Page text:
PBC adjusts yuan fix factors to keep market stable
China’s central bank said on Friday that it was adjusting its methodology for fixing the yuan’s daily midpoint in order to keep the currency market stable, amid broad dollar strength and ongoing trade tensions between Washington and Beijing.
The yuan surged more than 400 pips to trade at 6.8412 against the US dollar in late night trading after the People’s Bank of China (PBC) announced the change on Friday.
But the currency has still depreciated by about 5 percent since the start of the year, partly reflecting concerns over debt levels in the economy, and gloomier prospects for economic growth and exports due to China’s escalating trade dispute with the US.
The PBC said the “pro-cyclical market sentiment” driving the yuan’s slide had persuaded it to resume use of a “counter-cyclical factor” when it fixes the yuan’s daily mid-point.
“Affected by the recent strong dollar index and trade frictions, there have been some pro-cyclical activities in the foreign exchange market,” the PBC said.
The central bank said the revival of the “counter-cyclical factor” would help the yuan remain basically stable at a reasonable and balanced level.
Analysts say the PBC’s aim would be to stop a herd mentality from developing in the currency market, which would run the risk of accelerated capital outflows. Several analysts suspected it was a precautionary move by the PBC to bolster the yuan while the trade row with Washington drags on.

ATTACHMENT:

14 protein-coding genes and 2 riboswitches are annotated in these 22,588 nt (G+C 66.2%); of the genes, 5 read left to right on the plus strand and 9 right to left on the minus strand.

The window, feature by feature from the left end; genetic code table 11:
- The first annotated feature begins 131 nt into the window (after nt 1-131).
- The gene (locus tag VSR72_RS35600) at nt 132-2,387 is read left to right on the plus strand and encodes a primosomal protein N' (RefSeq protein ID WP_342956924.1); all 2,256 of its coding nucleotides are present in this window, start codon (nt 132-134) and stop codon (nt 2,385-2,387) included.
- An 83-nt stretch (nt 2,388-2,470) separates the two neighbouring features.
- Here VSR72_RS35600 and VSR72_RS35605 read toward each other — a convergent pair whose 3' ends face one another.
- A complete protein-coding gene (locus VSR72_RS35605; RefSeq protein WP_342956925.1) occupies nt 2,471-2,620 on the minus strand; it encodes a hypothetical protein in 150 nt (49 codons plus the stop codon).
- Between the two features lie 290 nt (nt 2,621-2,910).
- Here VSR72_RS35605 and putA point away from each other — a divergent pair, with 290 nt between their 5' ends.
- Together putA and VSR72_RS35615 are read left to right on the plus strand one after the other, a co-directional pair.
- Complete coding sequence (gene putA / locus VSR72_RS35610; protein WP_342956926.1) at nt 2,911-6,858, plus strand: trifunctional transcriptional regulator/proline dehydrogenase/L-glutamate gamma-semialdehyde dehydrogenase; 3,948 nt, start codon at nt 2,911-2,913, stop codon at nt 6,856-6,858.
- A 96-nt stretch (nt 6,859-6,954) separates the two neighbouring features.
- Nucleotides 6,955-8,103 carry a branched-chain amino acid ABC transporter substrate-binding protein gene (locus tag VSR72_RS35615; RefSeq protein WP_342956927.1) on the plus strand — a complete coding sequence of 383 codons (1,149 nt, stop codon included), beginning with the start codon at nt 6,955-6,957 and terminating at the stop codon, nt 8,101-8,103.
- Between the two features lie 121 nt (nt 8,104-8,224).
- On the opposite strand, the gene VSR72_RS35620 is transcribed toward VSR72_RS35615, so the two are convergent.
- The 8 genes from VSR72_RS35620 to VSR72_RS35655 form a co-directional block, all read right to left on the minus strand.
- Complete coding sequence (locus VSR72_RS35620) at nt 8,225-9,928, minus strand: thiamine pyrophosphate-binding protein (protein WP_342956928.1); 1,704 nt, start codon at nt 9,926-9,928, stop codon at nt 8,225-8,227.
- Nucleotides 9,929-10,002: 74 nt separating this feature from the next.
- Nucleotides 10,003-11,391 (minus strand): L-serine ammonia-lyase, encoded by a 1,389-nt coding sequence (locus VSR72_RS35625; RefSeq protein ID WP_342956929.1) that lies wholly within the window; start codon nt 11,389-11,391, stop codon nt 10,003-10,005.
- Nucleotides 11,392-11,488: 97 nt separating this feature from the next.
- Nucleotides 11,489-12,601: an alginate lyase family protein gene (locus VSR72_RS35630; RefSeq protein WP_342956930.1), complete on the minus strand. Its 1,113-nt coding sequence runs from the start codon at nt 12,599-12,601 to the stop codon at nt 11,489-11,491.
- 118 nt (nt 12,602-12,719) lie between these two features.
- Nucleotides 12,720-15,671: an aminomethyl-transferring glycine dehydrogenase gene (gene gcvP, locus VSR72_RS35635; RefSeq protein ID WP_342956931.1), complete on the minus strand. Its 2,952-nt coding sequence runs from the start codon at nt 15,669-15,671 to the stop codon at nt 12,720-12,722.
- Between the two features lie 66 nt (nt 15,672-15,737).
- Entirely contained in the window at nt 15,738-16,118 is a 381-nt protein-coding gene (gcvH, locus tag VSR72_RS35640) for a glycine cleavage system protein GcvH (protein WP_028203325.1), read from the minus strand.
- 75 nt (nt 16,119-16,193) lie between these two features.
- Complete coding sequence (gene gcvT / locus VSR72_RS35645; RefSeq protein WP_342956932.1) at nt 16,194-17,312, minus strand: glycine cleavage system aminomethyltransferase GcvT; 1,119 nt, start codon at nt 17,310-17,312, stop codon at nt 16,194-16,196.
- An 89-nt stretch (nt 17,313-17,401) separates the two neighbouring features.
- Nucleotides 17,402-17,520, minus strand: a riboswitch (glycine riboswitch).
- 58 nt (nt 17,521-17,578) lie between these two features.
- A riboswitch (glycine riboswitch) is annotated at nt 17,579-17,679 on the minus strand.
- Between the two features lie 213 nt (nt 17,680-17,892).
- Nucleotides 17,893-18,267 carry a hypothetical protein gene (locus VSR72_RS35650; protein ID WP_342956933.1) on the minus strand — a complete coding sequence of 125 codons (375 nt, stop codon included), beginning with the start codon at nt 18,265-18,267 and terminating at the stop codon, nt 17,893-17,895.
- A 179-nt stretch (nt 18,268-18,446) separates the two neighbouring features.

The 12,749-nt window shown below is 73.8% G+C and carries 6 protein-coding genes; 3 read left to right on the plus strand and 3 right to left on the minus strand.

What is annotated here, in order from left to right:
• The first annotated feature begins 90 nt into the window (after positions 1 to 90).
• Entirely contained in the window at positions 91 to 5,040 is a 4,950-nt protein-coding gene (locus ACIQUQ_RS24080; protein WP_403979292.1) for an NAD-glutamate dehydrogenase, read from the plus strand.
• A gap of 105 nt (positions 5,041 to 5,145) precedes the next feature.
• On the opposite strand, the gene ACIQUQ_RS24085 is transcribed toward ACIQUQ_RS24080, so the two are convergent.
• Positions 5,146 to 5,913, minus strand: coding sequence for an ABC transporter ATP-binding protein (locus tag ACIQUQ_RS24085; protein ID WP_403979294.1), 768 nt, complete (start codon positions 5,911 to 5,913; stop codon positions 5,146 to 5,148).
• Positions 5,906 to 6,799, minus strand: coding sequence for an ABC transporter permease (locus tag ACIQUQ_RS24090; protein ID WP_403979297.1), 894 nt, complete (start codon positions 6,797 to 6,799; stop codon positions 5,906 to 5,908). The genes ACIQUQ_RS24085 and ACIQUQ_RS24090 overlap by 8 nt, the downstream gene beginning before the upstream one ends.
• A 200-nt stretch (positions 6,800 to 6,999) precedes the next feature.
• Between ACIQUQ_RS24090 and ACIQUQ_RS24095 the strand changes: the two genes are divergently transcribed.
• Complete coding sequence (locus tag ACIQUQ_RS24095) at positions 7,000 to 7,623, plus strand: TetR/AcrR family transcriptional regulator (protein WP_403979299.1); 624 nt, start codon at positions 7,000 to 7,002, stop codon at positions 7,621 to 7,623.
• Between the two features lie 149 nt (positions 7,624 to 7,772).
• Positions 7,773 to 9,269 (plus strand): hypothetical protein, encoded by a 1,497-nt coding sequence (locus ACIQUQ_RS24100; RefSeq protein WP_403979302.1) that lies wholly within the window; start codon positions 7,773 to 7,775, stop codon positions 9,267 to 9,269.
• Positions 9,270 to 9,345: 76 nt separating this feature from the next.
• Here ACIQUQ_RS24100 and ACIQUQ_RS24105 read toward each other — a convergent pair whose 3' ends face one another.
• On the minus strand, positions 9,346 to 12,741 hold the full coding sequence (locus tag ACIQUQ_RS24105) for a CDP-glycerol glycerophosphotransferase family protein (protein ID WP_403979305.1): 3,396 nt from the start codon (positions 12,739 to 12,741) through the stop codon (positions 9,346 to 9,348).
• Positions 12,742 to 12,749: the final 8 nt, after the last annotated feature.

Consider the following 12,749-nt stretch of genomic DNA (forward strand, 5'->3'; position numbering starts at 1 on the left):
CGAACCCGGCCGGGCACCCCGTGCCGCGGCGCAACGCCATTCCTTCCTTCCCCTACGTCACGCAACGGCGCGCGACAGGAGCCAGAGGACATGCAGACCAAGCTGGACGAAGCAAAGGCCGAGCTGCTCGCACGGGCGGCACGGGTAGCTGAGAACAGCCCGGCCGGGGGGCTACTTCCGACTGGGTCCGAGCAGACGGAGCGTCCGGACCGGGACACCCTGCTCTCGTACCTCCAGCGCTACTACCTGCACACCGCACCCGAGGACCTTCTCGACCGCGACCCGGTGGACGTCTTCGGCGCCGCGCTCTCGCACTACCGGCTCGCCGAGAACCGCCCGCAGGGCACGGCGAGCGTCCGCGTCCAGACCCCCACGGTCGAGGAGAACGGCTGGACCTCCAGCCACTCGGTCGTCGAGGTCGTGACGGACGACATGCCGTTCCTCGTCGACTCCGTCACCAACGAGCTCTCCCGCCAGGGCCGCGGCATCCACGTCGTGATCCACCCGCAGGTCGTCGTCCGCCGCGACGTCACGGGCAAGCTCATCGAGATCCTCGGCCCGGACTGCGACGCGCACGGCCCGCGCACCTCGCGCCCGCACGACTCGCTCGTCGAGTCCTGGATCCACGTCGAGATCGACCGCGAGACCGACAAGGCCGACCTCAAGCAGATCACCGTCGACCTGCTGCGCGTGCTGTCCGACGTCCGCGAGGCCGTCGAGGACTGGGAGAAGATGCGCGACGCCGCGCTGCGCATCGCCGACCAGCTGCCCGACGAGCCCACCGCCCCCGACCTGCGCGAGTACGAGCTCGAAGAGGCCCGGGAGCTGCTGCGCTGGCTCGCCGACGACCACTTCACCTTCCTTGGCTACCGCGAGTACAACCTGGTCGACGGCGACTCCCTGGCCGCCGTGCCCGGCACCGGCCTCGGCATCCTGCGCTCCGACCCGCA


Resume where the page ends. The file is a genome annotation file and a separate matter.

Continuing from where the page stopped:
“There was no breakthrough in the China-US trade talks, and the negotiations between the two sides are expected to become a protracted war. The central bank has to take out measures step by step to stabilize the exchange rate,” said Ken Cheung, senior Asian FX strategist at Miuzho Bank in Hong Kong.
“Whether the yuan will start to appreciate is still largely dependent on the progress of the trade war.”
The PBC has rolled out a slew of counter-cyclical measures over the past few weeks.
It reinstated a reserve requirement ratio of 20 percent in early August for financial institutions settling foreign exchange forward dollar sales to clients, effectively raising the cost for investors shorting the yuan.
Regulators again on Thursday barred banks from using some interbank accounts to deposit or lend yuan offshore through free trade zone schemes, two sources with direct knowledge of the matter told Reuters.
The changes tightened yuan liquidity offshore and made it more expensive to short the currency.
“The yuan is likely to face some upward correction in the near term to about 6.8 per dollar level,” said a trader at a foreign bank.
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